The worst power outage in India’s history represents a “wake up call” over the failure of the creaking electricity system to keep pace with the growth of Asia’s third-largest economy, analysts said.
The government traced the immediate cause of Tuesday’s outage — which came just a day after a massive power failure on Monday — to energy-hungry states guzzling more than their allotted power for a second straight day.
However, India’s energy problems are more than simply indisciplined state electricity boards tapping an overburdened grid — they go to the heart of the nation’s aspirations to be a rising economic power, experts said.
“This was one of the biggest power outages in the world,” said Chandrajit Banerjee, director general of the Confederation of Indian Industry, referring to the collapse of the grids that knocked out power in 20 of 29 states and caused havoc at train stations, airports, hospitals and on roads.
“It is imperative our basic infrastructure requirements are in keeping with India’s aspirations,” Banerjee said, as the failure presented a dismaying picture of a country striving for a bigger role on the global stage.
Power cuts are a daily occurrence for those lucky enough to have a permanent connection in India. The country runs a peak-hour electricity shortfall of about 12 percent.
At the other end of the spectrum, hundreds of millions of Indians in rural areas have no power at all.
“We’re facing power problems of Himalayan proportions,” said Ajay Bodke, strategist at leading Indian investment house Prabhudas Lilladher. “Reforms can’t wait any longer — this is a wake-up call for immediate measures.”
Analysts said among its first actions, the government needed to get state electricity boards to abide by their power quotas and manage distribution efficiently to avoid demand crunches.
Although there are financial penalties for overdrawing, it is still cheaper for states to buy electricity from the center at set rates than from open-market national energy exchanges.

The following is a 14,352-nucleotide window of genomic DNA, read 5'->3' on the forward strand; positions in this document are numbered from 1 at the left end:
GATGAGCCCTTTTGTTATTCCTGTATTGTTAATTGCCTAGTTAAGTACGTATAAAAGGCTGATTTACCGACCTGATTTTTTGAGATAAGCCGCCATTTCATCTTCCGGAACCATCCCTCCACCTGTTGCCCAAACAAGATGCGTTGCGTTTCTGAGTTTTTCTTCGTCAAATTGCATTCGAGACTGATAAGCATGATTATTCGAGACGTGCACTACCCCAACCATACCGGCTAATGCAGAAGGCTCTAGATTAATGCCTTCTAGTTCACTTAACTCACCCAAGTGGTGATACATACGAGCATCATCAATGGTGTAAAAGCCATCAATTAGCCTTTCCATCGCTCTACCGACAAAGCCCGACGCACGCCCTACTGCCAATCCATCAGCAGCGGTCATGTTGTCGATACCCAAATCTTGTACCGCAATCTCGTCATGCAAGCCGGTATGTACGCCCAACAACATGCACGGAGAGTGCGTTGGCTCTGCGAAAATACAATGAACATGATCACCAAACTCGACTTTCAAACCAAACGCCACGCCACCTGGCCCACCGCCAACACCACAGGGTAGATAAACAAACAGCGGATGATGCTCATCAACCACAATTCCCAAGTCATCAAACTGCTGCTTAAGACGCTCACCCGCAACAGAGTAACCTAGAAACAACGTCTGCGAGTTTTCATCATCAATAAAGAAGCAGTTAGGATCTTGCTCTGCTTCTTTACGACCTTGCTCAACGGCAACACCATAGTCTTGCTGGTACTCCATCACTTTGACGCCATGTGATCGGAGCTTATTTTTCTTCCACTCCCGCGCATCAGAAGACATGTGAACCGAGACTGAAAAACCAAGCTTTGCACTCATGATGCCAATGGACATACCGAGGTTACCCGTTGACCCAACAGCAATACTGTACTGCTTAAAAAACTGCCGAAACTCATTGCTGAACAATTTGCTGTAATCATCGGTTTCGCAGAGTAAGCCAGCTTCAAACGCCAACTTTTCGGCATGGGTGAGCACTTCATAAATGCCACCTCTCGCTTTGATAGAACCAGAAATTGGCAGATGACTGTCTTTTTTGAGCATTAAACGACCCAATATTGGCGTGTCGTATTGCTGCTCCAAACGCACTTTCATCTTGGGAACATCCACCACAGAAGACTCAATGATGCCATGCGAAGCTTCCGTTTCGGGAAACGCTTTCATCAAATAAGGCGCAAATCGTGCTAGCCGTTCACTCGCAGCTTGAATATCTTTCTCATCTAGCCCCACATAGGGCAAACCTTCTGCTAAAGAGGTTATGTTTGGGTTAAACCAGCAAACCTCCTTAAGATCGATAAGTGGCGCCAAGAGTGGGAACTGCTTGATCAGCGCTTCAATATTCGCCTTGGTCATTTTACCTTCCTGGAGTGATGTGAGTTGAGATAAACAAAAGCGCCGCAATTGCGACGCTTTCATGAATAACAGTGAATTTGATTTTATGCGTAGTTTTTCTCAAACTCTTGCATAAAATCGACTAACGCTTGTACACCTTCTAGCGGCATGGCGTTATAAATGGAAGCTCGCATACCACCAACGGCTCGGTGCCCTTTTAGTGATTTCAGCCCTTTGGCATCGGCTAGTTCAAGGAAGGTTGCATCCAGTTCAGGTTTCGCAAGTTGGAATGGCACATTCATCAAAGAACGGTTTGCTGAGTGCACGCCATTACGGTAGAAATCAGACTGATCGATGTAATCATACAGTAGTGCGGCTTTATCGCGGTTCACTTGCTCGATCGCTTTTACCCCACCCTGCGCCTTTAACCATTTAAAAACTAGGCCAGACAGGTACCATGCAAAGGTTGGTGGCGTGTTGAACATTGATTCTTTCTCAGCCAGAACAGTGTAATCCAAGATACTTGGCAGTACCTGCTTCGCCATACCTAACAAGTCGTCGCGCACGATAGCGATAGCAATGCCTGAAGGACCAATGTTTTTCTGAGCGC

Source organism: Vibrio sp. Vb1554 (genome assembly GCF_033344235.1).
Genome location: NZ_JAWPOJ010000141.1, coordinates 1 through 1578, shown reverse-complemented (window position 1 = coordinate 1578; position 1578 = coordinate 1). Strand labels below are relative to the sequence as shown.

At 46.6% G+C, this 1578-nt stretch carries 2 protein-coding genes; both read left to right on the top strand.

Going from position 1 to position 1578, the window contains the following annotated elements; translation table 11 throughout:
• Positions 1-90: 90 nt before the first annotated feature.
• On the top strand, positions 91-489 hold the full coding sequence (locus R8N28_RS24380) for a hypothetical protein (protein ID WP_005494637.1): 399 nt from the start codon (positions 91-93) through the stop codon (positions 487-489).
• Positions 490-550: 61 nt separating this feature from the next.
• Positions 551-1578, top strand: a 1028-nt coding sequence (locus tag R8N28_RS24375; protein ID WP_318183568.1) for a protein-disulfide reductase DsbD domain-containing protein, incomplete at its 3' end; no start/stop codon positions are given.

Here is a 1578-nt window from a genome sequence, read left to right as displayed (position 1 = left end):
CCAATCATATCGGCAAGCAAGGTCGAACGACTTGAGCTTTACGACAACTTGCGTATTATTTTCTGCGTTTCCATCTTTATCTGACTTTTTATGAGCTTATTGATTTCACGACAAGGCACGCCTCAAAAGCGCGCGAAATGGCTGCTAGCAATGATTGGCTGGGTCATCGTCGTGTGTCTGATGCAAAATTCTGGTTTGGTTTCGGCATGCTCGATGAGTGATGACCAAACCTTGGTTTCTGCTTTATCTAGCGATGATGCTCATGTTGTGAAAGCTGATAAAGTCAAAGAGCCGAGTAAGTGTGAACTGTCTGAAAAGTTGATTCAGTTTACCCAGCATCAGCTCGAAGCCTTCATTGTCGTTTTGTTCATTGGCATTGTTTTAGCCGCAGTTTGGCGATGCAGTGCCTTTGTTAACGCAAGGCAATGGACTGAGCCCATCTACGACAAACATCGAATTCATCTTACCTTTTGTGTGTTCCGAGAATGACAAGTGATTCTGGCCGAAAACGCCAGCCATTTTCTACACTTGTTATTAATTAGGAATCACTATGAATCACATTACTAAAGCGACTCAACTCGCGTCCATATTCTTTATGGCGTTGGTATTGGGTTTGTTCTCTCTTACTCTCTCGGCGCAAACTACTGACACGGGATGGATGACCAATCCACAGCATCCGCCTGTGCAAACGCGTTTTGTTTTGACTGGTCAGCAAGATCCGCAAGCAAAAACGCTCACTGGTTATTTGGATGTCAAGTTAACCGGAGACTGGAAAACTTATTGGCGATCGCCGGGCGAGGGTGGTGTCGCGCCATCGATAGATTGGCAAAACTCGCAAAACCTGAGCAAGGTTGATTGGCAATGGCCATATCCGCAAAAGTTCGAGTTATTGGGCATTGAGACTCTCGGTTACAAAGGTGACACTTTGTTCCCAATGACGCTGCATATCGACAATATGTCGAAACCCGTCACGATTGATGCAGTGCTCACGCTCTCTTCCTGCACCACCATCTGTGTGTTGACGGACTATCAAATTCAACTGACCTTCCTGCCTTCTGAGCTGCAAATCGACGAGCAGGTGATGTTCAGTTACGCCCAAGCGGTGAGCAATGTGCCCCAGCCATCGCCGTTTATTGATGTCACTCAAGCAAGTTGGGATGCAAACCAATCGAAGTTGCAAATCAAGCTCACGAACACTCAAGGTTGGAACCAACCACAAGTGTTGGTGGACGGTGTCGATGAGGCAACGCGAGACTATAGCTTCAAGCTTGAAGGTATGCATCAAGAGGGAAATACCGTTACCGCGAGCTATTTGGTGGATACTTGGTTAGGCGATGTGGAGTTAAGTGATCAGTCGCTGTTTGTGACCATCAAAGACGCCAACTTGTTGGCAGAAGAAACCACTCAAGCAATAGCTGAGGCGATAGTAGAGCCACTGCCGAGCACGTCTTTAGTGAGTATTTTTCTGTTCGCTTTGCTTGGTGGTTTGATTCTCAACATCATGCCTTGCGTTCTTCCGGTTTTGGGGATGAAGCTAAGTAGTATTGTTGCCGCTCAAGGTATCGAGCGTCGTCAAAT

The next priority, they said, is to get the finances of the distribution utilities in order by curbing widespread theft, updating obsolete transmission networks and allowing them to increase prices.
However, tying tariffs to output costs could prove politically unpopular for the avowedly pro-people government.
“The mindset must change,” said Vivek Pandit, energy director at the Federation of Indian Chambers of Commerce and Industry. “The state boards are losing out on every minute that they sell.”
Tariffs in some states must rise by 40 percent just for state electricity boards to break even, according to London-based Eurasia Group analyst Seema Desai.
To address the root of the problem, India needs to boost supplies of coal to thermal power plants and invest in new sources of electricity to provide for its young, growing population of 1.2 billion.
On the coal front, the main supplier, state-run Coal India Ltd (CIL), has consistently failed to meet its output targets because of obsolete technology and delays in obtaining hard-to-get environmental clearances, analysts say.
CIL’s production grew by just 4.5 million tonnes year-on-year in 2011-2012 and it calculates that meeting its new fuel supply obligations will require an extra 64 million tonnes in fiscal year 2012-2013.
That’s “a target that will be impossible to achieve” under current circumstances, Desai said.